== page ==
Bob, I have a question that you might be able to help me with. I have an old and I mean old shotgun that was my great grandfathers. It is an old mule kicking 12 gauge single shot. My question is that this gun was made by Meriden Firearms back after the turn of the 20th century (early 1900's), have you ever heard of this company? It was based out of Meriden, CT, thus the name Meriden Firearms Co. All I know is that this company existed and where it was located, and that they made guns and sold them through Sears and Roebuck and Montgomery Ward. I thought since you lived there in CT, that maybe you've heard of them or know someone that might have some good info on them. Thanks
Here is his response:
I live a stone's throw from Meriden and I've never heard of it. I know of New Britain shotgun but not Medien. I wonder if it's still around? I found the info below and I'll email some of my friends to see if they have anything on the company. I'll let you know. ~Bob
The Meriden Firearms Company of Meriden, Connecticut, USA manufactured small arms from 1895 to 1918. Meridan made both sidelock double-barrel shotguns and single barrel shotguns, as well as small revolvers.
The Meriden Firearms Company was formed when Sears Roebuck purchased the Andrew Fryberg & Sons firearms manufacturing plant in 1903 and moved the plant and machinery to Meriden, Connecticut, circa 1904. The company started manufacturing firearms circa early 1905. Around 1906 Sears acquired a Savage-held patent for the Model 15 slide-action .22 rifle that was not introduced until 1913. During 1918 Sears announced that the Meriden Firearms Company would discontinue the manufacture of sporting firearms.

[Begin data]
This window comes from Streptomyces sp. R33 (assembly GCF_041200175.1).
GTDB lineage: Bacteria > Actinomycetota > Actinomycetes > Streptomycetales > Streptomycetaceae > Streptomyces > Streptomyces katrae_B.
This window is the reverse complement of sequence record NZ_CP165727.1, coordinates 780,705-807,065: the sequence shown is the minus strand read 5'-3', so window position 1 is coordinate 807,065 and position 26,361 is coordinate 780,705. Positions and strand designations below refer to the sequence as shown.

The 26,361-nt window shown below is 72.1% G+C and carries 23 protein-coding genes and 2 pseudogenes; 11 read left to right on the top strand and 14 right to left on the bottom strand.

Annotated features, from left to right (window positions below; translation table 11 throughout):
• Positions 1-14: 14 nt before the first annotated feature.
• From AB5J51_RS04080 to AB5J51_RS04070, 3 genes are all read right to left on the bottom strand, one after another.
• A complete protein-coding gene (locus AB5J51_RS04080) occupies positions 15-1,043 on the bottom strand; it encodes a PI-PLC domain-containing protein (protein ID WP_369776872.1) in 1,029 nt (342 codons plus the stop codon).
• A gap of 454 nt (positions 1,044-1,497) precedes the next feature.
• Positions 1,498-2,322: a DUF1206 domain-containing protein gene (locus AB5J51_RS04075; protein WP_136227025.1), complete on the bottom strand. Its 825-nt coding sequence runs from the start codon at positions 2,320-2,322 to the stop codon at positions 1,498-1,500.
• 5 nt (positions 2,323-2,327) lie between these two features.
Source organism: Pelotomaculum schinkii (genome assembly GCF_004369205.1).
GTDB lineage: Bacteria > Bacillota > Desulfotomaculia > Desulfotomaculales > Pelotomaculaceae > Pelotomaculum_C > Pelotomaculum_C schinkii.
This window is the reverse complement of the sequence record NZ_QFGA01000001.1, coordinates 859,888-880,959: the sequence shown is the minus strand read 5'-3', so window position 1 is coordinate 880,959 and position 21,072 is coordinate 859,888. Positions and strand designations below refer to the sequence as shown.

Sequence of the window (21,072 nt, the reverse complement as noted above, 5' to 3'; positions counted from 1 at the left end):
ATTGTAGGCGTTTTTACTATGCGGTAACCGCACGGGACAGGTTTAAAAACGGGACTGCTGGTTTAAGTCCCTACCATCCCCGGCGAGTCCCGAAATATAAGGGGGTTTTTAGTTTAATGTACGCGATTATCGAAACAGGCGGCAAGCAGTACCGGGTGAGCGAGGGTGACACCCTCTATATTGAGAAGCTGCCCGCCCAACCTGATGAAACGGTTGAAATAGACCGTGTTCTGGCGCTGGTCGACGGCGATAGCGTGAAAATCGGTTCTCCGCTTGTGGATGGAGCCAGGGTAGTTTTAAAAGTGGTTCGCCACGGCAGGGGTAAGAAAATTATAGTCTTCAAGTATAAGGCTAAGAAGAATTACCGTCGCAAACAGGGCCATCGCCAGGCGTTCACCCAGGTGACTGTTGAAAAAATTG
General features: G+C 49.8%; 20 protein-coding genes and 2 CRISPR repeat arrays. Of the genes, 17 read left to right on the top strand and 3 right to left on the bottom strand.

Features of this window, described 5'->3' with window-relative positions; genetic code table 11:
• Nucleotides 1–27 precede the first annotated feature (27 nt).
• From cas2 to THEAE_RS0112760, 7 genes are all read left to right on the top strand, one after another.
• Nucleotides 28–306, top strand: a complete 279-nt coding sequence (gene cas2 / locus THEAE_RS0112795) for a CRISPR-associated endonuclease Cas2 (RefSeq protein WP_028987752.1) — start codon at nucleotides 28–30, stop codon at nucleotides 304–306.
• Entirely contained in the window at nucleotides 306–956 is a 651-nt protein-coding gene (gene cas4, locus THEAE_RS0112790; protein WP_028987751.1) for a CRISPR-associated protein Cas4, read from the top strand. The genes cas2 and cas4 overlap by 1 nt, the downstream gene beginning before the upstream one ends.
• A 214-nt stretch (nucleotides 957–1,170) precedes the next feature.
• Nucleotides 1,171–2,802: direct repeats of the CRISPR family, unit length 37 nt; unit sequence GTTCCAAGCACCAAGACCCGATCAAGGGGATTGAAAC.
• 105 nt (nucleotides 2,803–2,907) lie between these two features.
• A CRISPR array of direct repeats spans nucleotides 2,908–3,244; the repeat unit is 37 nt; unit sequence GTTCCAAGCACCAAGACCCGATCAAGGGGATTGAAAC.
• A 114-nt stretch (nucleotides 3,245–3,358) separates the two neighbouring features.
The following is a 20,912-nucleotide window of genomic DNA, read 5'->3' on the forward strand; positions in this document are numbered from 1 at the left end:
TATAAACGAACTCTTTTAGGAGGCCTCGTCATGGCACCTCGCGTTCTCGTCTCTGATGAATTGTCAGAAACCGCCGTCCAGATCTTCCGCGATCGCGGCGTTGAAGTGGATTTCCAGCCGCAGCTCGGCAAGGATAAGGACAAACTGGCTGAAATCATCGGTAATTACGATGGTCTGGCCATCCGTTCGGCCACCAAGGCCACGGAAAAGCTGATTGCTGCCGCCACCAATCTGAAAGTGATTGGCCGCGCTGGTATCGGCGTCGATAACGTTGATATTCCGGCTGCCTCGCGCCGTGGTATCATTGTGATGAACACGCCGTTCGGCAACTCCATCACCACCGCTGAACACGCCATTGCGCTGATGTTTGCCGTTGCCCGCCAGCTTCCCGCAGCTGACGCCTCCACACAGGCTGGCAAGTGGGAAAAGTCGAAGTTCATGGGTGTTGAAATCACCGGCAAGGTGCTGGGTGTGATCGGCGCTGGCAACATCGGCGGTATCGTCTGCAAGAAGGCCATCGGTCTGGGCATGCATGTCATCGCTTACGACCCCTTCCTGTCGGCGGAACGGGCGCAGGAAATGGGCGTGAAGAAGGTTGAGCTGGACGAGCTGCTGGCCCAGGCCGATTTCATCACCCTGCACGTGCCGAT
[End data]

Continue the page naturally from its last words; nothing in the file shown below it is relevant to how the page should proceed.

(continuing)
From 1895 to 1915, Meridan manufactured their line of "pocket pistols", which were double-action top-break revolvers chambered in either .32 S&W or .38 S&W. The revolvers came in several barrel lengths and were offered with both exposed and enclosed hammers. Finish was Nickel-plated with rubber handgrips.
Meriden Firearms represented a selection of good quaility, relatively low cost firearms of which many survive in operational condition more than 100 years later.
That is more infomation than I have ever known about the company. Thanks Bob! If anyone else has any information on the company feel free to email us or leave a comment on the blog.